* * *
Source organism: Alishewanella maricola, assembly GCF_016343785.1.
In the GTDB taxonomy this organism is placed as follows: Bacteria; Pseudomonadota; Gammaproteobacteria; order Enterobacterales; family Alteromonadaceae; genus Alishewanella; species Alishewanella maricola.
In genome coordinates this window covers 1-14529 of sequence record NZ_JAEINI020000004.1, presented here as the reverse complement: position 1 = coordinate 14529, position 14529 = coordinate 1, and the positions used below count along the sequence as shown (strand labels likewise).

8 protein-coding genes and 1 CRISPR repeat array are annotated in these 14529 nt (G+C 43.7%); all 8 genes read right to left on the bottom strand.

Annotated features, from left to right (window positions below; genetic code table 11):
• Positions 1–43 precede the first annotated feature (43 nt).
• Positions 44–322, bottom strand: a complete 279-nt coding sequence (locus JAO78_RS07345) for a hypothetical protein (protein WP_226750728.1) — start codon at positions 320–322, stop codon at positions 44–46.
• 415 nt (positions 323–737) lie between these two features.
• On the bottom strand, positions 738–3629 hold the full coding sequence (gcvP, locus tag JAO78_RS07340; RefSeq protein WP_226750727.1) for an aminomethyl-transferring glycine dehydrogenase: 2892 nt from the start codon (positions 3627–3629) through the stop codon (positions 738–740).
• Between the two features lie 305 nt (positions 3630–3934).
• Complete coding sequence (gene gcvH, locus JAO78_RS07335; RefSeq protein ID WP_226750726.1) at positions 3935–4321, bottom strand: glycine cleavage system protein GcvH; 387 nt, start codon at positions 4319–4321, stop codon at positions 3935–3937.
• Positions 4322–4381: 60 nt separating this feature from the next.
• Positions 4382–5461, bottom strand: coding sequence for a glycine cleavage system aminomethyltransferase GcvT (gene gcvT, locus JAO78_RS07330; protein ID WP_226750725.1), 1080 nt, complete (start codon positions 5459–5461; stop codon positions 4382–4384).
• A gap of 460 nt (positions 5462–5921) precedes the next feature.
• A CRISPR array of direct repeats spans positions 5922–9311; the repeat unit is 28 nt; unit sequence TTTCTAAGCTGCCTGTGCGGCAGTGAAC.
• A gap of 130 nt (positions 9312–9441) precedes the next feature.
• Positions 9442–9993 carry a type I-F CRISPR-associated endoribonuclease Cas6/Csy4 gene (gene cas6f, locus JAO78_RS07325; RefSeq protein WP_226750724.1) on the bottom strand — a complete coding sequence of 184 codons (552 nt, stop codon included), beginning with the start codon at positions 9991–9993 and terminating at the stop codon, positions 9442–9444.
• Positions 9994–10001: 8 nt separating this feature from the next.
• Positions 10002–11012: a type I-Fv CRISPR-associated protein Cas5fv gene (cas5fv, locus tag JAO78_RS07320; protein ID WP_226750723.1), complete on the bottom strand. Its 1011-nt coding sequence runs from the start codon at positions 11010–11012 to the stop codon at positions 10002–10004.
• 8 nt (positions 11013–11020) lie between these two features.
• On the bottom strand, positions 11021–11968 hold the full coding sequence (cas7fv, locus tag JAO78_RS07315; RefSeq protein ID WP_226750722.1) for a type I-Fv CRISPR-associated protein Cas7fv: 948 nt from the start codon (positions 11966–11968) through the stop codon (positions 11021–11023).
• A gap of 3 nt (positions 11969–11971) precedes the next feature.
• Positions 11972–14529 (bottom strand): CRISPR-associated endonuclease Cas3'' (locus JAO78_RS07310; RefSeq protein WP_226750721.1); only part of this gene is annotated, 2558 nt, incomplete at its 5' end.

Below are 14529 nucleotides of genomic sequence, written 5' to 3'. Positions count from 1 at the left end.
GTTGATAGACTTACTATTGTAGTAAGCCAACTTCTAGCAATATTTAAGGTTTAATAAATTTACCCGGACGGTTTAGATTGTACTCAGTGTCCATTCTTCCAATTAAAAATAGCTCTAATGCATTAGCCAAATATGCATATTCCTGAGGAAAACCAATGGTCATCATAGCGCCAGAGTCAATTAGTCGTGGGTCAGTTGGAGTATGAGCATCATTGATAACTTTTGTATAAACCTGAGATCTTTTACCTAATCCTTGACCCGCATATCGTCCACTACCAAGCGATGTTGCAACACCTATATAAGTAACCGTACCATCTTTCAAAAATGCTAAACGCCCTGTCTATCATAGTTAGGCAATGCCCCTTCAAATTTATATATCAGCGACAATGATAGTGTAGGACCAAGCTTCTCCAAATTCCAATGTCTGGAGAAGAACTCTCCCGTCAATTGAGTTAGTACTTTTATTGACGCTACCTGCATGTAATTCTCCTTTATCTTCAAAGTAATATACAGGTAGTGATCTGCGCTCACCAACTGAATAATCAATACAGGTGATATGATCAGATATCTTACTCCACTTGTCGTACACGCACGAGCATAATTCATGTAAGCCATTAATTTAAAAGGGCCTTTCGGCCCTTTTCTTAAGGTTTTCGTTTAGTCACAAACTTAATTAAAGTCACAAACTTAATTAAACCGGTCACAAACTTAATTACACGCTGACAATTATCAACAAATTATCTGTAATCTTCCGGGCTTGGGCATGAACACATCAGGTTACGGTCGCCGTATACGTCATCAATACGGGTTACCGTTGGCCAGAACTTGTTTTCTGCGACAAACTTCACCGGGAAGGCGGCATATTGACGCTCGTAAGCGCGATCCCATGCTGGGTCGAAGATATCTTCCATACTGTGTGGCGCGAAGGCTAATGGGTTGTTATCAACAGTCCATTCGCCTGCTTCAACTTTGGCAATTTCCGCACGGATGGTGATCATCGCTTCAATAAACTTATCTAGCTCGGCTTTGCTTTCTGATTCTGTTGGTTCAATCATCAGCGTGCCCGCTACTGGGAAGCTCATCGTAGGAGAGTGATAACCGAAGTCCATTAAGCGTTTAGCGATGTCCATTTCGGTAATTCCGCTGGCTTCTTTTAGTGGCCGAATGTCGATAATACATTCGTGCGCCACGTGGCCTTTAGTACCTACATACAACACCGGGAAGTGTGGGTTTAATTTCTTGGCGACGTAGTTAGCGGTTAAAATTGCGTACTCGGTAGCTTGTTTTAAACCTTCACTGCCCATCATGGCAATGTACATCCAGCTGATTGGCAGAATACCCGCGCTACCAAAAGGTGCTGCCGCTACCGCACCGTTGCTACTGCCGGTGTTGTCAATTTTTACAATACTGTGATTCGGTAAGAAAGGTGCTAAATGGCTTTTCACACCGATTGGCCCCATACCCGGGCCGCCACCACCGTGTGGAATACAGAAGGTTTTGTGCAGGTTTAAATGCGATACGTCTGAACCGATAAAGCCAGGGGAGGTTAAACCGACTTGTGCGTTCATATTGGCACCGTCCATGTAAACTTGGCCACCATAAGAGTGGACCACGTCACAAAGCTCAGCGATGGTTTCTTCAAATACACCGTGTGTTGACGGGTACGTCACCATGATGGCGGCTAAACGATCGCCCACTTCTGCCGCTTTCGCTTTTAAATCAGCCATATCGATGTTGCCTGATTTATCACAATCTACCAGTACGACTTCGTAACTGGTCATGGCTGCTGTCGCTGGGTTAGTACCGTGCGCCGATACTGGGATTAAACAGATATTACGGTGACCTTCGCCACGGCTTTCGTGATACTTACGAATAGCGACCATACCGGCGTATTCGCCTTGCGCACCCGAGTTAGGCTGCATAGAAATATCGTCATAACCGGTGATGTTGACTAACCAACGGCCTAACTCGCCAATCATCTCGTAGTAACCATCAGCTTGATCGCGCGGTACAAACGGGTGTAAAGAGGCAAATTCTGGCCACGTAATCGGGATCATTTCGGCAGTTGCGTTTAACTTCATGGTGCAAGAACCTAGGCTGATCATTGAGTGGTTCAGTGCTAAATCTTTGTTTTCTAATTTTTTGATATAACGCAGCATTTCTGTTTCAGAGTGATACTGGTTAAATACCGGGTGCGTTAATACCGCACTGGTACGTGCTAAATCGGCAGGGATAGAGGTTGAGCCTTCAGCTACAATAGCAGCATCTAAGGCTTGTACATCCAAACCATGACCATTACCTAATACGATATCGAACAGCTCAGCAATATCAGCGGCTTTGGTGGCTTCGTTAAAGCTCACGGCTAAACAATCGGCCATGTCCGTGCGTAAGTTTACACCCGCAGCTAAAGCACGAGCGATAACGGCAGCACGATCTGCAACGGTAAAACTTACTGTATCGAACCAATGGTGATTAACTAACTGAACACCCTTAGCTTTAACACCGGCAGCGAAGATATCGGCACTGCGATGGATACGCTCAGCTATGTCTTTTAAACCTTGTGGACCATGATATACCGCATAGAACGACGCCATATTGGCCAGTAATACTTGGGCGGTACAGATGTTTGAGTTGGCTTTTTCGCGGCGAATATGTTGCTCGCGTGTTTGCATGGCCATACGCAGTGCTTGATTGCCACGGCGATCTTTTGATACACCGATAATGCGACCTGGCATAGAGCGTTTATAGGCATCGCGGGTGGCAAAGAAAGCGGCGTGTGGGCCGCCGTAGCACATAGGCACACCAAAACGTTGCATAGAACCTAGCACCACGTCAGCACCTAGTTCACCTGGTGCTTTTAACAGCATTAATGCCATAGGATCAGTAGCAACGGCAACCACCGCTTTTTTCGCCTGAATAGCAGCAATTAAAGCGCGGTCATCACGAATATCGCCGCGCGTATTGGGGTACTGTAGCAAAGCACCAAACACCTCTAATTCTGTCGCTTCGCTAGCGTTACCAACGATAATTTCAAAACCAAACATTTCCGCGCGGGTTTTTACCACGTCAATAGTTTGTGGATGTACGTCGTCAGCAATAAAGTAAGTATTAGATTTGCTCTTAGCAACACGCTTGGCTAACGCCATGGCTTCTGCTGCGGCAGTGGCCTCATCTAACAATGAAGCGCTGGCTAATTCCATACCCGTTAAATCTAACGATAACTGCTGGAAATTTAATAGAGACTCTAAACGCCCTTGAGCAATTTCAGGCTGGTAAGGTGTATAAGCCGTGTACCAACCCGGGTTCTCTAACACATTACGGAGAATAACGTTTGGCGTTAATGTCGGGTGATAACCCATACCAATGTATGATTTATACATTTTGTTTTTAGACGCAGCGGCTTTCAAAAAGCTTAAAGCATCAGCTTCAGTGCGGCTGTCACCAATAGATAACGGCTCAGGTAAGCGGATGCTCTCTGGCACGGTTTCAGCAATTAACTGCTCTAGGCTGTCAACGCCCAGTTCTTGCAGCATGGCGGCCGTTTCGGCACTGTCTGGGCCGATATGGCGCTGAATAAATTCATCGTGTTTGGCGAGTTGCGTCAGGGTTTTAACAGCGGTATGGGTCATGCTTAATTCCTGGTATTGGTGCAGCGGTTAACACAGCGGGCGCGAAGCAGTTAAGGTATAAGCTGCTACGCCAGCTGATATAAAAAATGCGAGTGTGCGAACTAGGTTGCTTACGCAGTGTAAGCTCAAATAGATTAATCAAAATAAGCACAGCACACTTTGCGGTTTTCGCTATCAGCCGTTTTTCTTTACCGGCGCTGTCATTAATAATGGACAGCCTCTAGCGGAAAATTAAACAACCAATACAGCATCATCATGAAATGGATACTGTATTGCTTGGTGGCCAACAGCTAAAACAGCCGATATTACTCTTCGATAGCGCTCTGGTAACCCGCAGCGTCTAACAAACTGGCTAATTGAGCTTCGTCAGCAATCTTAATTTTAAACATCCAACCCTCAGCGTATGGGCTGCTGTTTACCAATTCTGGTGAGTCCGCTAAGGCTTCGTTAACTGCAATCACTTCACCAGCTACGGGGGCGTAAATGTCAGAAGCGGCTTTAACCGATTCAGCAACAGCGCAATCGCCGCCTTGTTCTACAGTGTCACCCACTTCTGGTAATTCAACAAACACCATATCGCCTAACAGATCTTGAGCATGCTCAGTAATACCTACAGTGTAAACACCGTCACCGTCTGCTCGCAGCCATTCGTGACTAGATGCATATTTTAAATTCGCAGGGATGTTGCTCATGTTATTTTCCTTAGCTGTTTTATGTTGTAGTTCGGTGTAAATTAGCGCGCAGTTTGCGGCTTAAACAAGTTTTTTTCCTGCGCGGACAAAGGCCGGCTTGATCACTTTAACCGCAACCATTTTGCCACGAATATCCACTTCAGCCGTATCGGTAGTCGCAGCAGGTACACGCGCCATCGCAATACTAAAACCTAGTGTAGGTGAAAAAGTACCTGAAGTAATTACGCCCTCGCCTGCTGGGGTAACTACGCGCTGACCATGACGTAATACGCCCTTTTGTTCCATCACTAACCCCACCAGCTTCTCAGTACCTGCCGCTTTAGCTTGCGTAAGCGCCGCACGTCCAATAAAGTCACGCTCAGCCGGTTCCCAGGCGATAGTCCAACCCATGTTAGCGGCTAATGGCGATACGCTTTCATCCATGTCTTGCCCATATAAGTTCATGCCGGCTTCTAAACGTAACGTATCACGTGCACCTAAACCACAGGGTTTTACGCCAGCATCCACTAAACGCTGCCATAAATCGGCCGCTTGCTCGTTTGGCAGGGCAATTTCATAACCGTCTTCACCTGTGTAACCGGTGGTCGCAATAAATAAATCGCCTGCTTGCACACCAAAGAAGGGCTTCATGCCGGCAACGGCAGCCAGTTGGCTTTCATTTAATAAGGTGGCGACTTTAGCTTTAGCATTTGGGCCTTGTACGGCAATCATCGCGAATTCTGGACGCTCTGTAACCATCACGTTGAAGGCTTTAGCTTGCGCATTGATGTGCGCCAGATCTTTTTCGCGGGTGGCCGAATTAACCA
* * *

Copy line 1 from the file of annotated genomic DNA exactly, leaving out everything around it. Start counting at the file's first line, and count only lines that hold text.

Source organism: Alishewanella maricola, assembly GCF_016343785.1.